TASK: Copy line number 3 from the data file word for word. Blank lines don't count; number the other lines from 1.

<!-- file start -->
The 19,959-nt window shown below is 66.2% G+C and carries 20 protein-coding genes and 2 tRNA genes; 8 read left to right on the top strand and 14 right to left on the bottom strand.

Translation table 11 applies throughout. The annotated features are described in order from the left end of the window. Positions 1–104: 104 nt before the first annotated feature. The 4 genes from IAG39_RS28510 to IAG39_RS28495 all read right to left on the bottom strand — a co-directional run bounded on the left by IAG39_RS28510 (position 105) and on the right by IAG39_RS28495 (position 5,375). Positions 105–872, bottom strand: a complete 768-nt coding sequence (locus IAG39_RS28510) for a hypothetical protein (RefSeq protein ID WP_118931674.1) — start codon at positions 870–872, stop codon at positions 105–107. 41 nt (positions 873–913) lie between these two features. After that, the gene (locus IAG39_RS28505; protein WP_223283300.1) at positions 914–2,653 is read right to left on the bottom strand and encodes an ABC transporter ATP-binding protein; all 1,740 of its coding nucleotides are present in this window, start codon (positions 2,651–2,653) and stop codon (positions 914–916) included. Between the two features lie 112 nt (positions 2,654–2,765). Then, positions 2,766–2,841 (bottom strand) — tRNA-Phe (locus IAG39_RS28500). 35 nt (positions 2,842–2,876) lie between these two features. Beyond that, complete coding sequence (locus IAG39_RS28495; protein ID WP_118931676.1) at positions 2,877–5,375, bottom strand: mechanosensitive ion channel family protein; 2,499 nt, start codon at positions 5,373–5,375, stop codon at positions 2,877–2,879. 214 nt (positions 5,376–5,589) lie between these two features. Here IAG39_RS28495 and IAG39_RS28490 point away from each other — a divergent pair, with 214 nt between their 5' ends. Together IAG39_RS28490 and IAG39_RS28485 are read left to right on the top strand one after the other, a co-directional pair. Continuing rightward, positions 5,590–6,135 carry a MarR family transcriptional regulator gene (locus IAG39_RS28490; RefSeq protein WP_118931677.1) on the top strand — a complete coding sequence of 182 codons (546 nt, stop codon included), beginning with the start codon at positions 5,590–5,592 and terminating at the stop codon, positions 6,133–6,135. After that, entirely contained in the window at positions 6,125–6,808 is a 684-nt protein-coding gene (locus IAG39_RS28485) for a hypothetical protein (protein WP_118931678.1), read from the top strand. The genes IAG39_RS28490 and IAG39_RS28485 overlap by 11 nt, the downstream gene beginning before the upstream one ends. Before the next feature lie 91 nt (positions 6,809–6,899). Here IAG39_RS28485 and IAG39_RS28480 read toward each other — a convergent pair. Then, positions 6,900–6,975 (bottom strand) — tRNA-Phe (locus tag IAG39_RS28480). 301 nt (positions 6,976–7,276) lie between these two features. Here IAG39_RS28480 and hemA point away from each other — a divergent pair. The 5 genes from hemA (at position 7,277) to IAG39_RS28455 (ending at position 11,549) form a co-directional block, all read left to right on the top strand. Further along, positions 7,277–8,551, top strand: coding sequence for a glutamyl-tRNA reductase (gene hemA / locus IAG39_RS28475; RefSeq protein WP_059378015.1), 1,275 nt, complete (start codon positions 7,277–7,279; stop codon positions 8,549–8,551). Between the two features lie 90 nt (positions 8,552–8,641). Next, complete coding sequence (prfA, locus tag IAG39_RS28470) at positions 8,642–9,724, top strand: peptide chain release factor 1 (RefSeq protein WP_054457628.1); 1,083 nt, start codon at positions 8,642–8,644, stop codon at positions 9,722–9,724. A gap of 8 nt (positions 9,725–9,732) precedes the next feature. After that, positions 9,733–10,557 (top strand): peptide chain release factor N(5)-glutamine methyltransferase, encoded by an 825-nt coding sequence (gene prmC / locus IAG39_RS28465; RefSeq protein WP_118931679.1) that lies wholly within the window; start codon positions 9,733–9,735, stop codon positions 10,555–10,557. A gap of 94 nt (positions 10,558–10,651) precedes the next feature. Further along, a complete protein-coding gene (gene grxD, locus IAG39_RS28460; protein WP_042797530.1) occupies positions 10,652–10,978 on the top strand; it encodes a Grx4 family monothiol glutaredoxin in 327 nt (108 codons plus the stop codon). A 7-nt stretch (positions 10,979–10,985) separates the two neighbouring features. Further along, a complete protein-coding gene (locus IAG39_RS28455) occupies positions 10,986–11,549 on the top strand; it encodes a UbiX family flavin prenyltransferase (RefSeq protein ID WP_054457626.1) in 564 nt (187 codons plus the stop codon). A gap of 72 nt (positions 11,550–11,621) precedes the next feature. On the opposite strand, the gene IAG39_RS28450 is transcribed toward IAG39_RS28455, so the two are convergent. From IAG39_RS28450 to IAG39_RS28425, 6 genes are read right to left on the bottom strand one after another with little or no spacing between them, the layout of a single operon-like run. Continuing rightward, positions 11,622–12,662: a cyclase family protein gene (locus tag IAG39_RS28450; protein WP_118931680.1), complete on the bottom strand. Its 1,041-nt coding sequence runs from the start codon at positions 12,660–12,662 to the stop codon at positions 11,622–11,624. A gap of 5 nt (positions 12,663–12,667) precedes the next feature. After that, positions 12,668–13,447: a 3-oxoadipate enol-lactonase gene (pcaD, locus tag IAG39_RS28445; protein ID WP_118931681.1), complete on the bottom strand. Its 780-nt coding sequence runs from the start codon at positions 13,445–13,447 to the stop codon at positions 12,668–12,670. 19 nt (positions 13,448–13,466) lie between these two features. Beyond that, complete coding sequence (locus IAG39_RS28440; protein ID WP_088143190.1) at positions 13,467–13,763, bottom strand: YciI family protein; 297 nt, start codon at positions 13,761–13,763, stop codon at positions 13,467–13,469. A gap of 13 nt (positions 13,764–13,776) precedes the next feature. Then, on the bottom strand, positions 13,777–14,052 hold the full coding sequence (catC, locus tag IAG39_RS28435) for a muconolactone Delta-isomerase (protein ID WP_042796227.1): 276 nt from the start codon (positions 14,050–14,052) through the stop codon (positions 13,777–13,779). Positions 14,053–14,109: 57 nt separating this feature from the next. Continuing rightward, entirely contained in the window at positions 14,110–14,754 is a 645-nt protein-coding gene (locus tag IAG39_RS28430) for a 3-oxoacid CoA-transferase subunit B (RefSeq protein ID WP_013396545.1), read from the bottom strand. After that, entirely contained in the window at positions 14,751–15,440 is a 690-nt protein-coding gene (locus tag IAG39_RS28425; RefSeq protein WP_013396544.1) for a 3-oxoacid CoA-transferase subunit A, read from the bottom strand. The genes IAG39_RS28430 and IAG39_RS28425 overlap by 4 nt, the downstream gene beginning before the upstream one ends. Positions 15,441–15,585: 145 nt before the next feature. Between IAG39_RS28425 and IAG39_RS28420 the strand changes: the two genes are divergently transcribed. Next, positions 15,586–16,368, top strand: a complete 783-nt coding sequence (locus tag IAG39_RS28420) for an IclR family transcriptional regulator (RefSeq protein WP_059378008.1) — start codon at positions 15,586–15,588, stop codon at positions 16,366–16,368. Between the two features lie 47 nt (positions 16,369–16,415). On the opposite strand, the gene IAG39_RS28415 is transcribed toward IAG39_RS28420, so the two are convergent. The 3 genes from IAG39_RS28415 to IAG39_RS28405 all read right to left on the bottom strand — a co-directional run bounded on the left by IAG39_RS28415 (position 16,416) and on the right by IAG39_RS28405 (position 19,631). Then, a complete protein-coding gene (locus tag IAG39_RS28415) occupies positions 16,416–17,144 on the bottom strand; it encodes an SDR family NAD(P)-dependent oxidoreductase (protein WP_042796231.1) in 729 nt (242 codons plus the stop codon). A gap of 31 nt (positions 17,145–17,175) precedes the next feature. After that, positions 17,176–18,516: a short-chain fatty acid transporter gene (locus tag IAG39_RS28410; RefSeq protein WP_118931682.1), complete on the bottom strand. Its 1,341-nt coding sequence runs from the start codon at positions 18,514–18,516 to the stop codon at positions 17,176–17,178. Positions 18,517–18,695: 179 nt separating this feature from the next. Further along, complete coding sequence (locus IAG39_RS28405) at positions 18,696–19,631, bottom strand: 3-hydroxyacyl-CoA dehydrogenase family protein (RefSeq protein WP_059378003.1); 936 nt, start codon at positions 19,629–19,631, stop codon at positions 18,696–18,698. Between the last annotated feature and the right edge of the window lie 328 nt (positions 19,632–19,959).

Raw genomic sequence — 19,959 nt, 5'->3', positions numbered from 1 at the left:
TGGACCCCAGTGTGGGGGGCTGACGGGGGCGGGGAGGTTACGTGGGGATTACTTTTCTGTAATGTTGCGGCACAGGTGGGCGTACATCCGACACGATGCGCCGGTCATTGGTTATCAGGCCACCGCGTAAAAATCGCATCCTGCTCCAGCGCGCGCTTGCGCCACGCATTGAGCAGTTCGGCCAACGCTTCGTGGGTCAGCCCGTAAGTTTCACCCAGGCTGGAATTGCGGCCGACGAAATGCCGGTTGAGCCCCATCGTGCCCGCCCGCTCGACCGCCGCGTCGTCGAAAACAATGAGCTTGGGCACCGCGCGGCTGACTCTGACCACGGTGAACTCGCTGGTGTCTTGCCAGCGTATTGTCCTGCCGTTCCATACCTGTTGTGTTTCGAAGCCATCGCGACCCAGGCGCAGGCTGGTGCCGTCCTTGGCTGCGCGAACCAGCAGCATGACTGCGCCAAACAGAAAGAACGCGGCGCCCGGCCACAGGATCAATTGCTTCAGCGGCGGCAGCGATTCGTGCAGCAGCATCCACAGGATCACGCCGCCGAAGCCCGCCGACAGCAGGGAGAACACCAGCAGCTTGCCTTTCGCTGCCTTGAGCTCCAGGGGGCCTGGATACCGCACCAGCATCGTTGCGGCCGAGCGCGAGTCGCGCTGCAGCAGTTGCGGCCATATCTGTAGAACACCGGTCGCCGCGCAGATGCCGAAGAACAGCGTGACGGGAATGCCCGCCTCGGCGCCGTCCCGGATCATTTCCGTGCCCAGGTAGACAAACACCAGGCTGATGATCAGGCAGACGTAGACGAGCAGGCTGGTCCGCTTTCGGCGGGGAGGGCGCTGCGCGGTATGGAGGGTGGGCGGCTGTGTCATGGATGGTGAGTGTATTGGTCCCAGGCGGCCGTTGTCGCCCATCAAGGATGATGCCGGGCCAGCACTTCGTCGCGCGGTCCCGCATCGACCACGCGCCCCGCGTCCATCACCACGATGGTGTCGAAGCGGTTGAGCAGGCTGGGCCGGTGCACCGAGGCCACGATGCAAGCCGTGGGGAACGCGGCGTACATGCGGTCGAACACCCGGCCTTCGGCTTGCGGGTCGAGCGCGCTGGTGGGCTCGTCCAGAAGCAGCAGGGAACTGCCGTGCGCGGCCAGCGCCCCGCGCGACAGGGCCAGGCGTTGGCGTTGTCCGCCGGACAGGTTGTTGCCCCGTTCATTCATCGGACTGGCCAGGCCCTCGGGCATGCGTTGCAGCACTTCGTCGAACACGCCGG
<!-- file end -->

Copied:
Raw genomic sequence — 19,959 nt, 5'->3', positions numbered from 1 at the left: